High-dose oral corticosteroids associated with preterm birth

  • Palmsten K & al.
  • Rheumatology (Oxford)
  • 30 Sep 2019

  • International Clinical Digest
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Takeaway

  • High doses of oral corticosteroids during pregnancy are associated with increased risk for preterm birth.

Why this matters

  • Women using oral corticosteroids during pregnancy need close antepartum surveillance.

Key results

  • High cumulative dose after 139 gestation days was associated with increased risk for preterm birth (adjusted HR, 2.45; 95% CI, 1.32-4.56).
  • High cumulative oral corticosteroid dose during the first 139 gestational days increased the risk of preterm birth (adjusted risk ratio, 4.77; 95% CI, 2.76-8.26).
  • Low cumulative dose was not associated with preterm birth.

Study design

  • Prospective cohort study.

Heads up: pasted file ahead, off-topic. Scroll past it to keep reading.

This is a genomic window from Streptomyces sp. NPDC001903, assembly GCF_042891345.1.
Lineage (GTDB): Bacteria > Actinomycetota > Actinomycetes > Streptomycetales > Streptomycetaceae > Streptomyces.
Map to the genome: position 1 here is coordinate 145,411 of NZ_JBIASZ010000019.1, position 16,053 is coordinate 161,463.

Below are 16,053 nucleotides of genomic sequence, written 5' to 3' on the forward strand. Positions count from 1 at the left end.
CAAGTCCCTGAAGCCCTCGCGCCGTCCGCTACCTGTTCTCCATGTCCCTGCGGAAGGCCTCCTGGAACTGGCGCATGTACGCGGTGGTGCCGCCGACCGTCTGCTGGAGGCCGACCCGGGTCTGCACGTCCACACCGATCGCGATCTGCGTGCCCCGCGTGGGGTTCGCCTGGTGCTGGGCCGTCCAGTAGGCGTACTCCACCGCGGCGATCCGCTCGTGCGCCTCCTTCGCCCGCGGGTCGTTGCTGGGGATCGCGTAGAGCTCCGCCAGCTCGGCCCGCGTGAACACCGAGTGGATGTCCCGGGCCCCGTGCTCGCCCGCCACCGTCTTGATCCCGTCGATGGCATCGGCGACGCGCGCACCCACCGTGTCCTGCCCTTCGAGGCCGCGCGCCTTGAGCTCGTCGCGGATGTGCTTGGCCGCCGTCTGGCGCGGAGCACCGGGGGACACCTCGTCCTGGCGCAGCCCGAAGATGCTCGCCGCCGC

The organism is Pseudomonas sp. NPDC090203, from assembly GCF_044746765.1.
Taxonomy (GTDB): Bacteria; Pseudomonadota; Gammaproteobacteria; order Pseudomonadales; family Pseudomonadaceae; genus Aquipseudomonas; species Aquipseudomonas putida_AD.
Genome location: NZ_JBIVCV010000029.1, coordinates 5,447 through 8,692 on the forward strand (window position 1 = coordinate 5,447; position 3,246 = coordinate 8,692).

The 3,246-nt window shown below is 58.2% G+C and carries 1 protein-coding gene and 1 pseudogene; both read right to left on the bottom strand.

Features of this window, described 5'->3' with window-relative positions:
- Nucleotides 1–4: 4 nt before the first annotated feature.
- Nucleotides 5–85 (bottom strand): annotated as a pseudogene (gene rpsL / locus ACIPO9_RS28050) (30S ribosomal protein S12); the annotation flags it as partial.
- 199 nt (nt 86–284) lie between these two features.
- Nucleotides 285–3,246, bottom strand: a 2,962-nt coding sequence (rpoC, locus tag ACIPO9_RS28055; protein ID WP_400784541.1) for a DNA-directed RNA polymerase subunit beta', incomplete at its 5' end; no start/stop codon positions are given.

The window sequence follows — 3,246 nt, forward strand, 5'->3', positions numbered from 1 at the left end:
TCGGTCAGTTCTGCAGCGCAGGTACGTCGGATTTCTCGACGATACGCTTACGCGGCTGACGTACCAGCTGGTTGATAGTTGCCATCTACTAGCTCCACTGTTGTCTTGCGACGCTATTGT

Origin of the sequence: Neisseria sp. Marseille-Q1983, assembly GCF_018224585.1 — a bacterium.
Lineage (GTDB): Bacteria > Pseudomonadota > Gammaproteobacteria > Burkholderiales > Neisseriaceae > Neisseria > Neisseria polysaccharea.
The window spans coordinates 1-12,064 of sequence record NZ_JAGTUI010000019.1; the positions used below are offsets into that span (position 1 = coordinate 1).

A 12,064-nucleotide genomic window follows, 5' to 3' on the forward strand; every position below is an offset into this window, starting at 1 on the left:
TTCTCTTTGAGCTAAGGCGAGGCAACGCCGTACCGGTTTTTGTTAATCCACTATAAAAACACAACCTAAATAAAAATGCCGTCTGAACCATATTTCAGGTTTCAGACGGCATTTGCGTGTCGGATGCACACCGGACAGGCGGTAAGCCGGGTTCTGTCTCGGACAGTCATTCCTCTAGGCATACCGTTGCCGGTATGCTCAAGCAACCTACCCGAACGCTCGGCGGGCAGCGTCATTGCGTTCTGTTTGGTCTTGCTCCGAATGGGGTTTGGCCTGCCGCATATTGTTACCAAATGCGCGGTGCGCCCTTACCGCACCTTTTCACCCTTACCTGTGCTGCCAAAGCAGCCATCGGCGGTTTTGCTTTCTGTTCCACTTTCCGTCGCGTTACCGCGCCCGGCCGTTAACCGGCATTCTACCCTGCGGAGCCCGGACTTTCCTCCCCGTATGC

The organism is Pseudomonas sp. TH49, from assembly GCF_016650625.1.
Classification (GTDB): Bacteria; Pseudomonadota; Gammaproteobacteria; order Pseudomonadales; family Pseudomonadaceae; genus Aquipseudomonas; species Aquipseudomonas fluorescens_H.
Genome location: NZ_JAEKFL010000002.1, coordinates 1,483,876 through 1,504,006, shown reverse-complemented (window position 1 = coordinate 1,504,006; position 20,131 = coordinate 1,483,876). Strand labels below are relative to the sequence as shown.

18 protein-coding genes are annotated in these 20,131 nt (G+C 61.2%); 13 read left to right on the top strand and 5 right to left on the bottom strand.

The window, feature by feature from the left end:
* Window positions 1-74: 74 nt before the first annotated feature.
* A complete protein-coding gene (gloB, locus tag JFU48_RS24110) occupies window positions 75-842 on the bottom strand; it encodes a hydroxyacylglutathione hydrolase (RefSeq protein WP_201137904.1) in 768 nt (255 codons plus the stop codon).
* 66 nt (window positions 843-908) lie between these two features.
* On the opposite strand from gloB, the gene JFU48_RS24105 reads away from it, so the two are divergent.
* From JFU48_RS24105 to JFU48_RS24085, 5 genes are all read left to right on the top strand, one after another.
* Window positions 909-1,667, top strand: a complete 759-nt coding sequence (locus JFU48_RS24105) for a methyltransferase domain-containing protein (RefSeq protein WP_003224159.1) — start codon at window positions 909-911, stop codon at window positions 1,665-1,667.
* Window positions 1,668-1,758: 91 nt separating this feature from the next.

• Cohort was obtained from the MotherToBaby Pregnancy Studies, a self-referred and physician-referred cohort of pregnant participants concerned about teratogenic exposures during pregnancy and lactation.
  • Subcohorts included patients with rheumatoid arthritis (n=528), IBD (n=217), and asthma (n=234).
  • Up to 4 semistructured telephone interviews were conducted at enrollment (prior to 20 weeks of gestation), around 24 and 32 weeks, and after delivery.
  • Main outcome was gestational age at delivery.
  • Exposure of interest was oral corticosteroids.
  • Funding: Eunice Kennedy Shriver National Institute of Child Health & Human Development; NIH.

Limitations

  • Small numbers in subcohorts.
  • Unable to account for effects of oral corticosteroid dose and disease severity changes.

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